From the about page: http://lsd-dimensions.org/dimensions
LSD Dimensions is an aggregator of all qb:DimensionProperty resources (and their associated triples), as defined in the RDF Data Cube vocabulary (W3C recommendation for publishing statistical data on the Web), that can be currently found in the Linked Data Cloud (read: the SPARQL endpoints in Datahub.io). Its purpose is to improve the reusability of statistical dimensions, codes and concept schemes in the Web of Data, providing an interface for users (future work: also for programs) to search for resources commonly used to describe open statistical datasets.
The main view shows the count of queried SPARQL endpoints and the number of retrieved dimensions, together with a table that displays these dimensions.
- Sorting. Dimensions can be sorted by their dimension URI, label and number of references (i.e. number of times a dimension is used in the endpoints) by clicking on the column headers.
- Pagination. The number of rows per page can be customized and browsed by clicking at the bottom selectors.
- Search. String-based search can be performed by writing the search query in the top search field.
Any of these dimensions can be further explored by clicking at the eye icon on the left. The dimension detail view shows
- Endpoints.. The endpoints that make use of that dimension.
- Codes. Popular codes that are defined (future work: also assigned) as valid values for that dimension.
RDF Data Cube (QB) has boosted the publication of Linked Statistical Data (LSD) as Linked Open Data (LOD) by providing a means “to publish multi-dimensional data, such as statistics, on the web in such a way that they can be linked to related data sets and concepts”. QB defines cubes as sets of observations affected by dimensions, measures and attributes. For example, the observation “the measured life expectancy of males in Newport in the period 2004-2006 is 76.7 years” has three dimensions (time period, with value 2004-2006; region, with value Newport; and sex, with value male), a measure (population life expectancy) and two attributes (the units of measure, years; and the metadata status, measured, to make explicit that the observation was measured instead of, for instance, estimated or interpolated). In some cases, it is useful to also define codes, a closed set of values taken by a dimension (e.g. sensible codes for the dimension sex could be male and female).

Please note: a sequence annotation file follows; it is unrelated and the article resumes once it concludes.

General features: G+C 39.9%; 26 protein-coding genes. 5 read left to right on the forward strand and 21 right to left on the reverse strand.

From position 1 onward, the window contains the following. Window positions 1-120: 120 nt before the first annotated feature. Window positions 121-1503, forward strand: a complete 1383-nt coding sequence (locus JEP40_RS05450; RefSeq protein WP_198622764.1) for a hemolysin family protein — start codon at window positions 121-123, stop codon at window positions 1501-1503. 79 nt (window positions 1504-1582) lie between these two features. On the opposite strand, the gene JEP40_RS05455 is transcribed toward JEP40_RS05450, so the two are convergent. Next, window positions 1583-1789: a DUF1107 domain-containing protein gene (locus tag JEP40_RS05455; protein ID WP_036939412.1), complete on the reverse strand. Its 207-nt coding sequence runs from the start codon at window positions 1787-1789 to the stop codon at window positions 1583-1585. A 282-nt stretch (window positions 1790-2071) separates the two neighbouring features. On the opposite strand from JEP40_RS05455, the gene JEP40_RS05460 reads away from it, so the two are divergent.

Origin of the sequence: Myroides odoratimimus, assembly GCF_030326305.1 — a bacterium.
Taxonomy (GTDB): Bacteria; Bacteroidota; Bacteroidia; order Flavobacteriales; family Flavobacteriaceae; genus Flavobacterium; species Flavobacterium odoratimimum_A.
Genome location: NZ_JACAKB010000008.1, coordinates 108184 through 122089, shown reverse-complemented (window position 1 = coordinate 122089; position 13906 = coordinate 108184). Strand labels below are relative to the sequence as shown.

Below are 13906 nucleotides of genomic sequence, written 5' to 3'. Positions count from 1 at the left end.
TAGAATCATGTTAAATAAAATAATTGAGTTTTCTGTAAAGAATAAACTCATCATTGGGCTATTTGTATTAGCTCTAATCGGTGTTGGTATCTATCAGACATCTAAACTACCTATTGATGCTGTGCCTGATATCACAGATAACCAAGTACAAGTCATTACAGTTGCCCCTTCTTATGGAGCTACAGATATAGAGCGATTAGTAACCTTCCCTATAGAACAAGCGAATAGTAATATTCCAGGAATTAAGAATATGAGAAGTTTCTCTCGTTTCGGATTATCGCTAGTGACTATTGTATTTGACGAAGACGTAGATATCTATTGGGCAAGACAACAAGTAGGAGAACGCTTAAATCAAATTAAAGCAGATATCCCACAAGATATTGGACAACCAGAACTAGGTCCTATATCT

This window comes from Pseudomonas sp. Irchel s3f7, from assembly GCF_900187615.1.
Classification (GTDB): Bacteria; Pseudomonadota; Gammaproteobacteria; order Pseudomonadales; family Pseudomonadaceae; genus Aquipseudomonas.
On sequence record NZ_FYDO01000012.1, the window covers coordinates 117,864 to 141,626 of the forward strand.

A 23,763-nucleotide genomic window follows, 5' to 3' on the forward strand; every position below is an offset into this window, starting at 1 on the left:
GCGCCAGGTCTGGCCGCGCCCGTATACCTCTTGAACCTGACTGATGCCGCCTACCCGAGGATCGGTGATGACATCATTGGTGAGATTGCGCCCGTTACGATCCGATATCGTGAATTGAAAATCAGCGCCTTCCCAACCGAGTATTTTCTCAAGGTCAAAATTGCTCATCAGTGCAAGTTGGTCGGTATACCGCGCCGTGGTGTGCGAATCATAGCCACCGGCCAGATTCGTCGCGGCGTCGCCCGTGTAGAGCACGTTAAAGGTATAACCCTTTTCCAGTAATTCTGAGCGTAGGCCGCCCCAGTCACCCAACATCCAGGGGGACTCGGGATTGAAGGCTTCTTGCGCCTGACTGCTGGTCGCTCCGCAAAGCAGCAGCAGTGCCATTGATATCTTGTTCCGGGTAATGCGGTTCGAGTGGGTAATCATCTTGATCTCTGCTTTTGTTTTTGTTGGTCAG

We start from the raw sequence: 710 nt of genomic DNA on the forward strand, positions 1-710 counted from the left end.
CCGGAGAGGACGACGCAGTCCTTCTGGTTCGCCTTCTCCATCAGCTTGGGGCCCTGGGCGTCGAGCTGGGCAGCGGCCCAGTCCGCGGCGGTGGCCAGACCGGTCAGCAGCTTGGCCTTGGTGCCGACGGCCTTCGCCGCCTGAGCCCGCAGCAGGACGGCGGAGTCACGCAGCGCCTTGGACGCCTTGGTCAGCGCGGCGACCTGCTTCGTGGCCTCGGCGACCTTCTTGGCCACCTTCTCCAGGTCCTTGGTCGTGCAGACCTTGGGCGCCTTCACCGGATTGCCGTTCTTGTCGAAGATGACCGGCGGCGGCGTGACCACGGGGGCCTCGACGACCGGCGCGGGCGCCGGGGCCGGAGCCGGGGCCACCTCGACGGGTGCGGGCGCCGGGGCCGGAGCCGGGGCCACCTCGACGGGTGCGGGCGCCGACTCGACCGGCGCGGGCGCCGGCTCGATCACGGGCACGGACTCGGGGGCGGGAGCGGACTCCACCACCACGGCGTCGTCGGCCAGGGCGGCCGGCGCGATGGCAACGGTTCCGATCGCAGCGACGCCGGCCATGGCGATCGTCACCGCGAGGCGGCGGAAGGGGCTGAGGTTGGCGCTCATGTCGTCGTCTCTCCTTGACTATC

There is a vast diversity of domains to publish LSD about, and quite some dimensions and codes can be very heterogeneous, domain specific and hardly comparable. To this end, QB allows users to mint their own URIs to create arbitrary dimensions and associated codes. Conversely, some other dimensions and codes are quite common in statistics, and could be easily reused. However, publishers of LSD have no means to monitor the dimensions and codes currently used in other datasets published in QB as LOD, and consequently they cannot (a) link to them; nor (b) reuse them.
This is the motivation behind LSD Dimensions: it monitors the usage of existing dimensions and codes in LSD. It allows users to browse, search and gain insight into these dimensions and codes. We depict the diversity of statistical variables in LOD, improving their reusability.
The highlighted text:
There is a vast diversity of domains to publish LSD about, and quite some dimensions and codes can be very heterogeneous, domain specific and hardly comparable.
is the key isn’t it? If you can’t rely on data titles, users must examine the data and determine which sets can or should be compared.
The question then is how do you capture the information such users developed in making those decisions and pass it on to following users? Or do you just allow following users make their own way afresh?
If you document the additional information for each data set, by using a topic map, each use of this resource becomes richer for the following users. Richer or stays the same. Your call.
I first saw this in a tweet by Bob DuCharme. Who remarked this organization has a great title!
If you have made it this far, you realize that with all the data set, RDF and statistical language this isn’t the post you were looking for. 😉
PS: Yes Bob, it is a great title!